DES MOINES, Iowa (AP) — For three hectic days, Iowa wrestling fans will be far too busy celebrating their love of wrestling to worry much about its Olympic future.
Roughly 10,000 fans packed Wells Fargo Arena on Thursday morning for the opening session of the state's individual wrestling tournament, a 72-hour spectacle that will pack local freeways, restaurants and hotels and draw as many as 80,000 fans to the state capital in one of the biggest events of its kind in the nation.
Screaming fans in brightly colored shirts will help make "states" a special event for dozens of high school wrestlers whose dreams of winning Olympic gold are now in jeopardy.
"It's a once of a lifetime deal," said senior wrestler Austyn Vogel of rural Pekin, Iowa.
The International Olympic Committee decided earlier this week to eliminate wrestling from the 2020 Olympics, a stunning move that has drawn widespread criticism — including in wrestling-mad Iowa. Gov. Terry Branstad, gold medalist Dan Gable and others planned to hold a news conference Friday announcing a campaign to save Olympic wrestling and their effort is just one of several that have cropped up.
Whatever happens, few think the popularity of wrestling in Iowa will go away anytime soon. After all, making the state tournament has been the life-long dream of thousands of Iowa boys for generations.
The state tournament began in nearby Ames in the 1920s and, after being shuffled around the state of roughly 3 million, found a permanent home in Des Moines in 1972. The tournament has flourished ever since. The final championship session, held annually on a Saturday night in February, has been sold out for 26 years in a row and will draw a crowd of about 14,500 this weekend.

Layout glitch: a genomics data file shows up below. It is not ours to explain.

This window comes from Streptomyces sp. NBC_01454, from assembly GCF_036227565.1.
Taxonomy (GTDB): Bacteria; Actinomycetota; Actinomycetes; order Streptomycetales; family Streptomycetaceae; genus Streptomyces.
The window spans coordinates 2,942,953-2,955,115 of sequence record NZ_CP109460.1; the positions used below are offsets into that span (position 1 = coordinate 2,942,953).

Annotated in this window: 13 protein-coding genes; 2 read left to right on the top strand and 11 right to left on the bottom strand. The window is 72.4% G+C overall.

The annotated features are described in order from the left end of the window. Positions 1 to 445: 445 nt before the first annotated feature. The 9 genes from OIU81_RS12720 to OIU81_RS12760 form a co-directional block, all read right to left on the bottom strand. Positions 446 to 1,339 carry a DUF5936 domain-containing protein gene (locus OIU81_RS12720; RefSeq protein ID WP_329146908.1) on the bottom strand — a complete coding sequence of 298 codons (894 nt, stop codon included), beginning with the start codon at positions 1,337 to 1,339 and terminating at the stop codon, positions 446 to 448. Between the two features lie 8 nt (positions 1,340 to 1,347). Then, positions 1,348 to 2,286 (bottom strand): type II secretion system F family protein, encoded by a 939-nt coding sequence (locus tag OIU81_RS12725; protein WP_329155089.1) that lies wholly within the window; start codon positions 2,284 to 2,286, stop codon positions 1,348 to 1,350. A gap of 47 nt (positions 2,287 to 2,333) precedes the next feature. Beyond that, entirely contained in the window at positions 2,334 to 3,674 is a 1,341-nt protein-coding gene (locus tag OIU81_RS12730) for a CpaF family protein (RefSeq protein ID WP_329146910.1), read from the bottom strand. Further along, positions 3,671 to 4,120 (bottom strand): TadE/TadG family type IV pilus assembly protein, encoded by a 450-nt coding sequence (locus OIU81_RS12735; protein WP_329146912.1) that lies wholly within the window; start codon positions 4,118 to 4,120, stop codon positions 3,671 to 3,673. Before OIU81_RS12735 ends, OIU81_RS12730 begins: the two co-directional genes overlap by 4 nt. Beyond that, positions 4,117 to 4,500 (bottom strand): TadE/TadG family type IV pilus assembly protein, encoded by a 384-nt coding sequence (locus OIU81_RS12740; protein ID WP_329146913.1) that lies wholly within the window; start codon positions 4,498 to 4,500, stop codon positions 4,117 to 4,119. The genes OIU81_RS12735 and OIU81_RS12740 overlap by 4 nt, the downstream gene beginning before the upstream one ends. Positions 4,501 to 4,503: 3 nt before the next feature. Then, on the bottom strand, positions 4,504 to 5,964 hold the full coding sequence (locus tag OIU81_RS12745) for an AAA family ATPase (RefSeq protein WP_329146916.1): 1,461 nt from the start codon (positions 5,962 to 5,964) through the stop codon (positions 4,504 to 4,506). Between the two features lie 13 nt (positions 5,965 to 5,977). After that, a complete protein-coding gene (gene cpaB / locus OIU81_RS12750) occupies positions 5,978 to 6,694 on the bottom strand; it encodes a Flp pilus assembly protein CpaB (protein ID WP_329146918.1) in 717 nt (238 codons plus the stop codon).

For many Iowans, the sacrifice and mental toughness required of wrestlers harkens back to the state's agricultural roots.
"The fan base here is kind of farm-based community, hard-working farm kids. There's just kind of a mano-a-mano thing about it, like who's the toughest kid down the next acre, you know?" said Ray Fox, an assistant at Don Bosco High in Gilbertville who's been coaching for 35 years. "That's carried over, and I think that's just how the tradition has rolled."
Iowa High School Athletic Association assistant director Alan Beste said the state is believed to have the most popular state wrestling meet in the country. In Iowa, it far outdraws boys' basketball and football. Wrestling is also a major draw at the college and international level in Iowa.
A match between then-No. 1 Penn State and the beloved Iowa Hawkeyes drew nearly 15,000 fans in Iowa City. Iowa State also boasts of a big fan base, and last year's Olympic team trials at Carver-Hawkeye Arena drew near-sellout crowds for a two-day session that shattered the event's previous attendance mark.
Officials, fans and wrestlers on both the prep and college levels remain confident the sport will survive an Olympic ouster. They aren't thrilled about it.
"In my mind, what the Olympic committee has done or is about to do — I don't know how much of an impact it's going to have on high school wrestling. But it certainly sends a negative message to wrestling in general," Beste said. "If you were to take any sport and take the highest level of competition away, that sends a negative message."
Though the odds are long that any of the boys who'll wrestle in Des Moines over the next three days will ever blossom into an Olympic-level talent, the IOC snub is on their minds.
Vogel said he couldn't believe the news when he first heard it, adding that he's frustrated that the dreams of many wrestlers could be taken away. West Onawa High junior Logan Moore echoed Vogel's sentiments..
"It's irritating me, but I'm still going to push myself. I'm not doing it because I have to. I just want to do it," Moore said. "It's fun."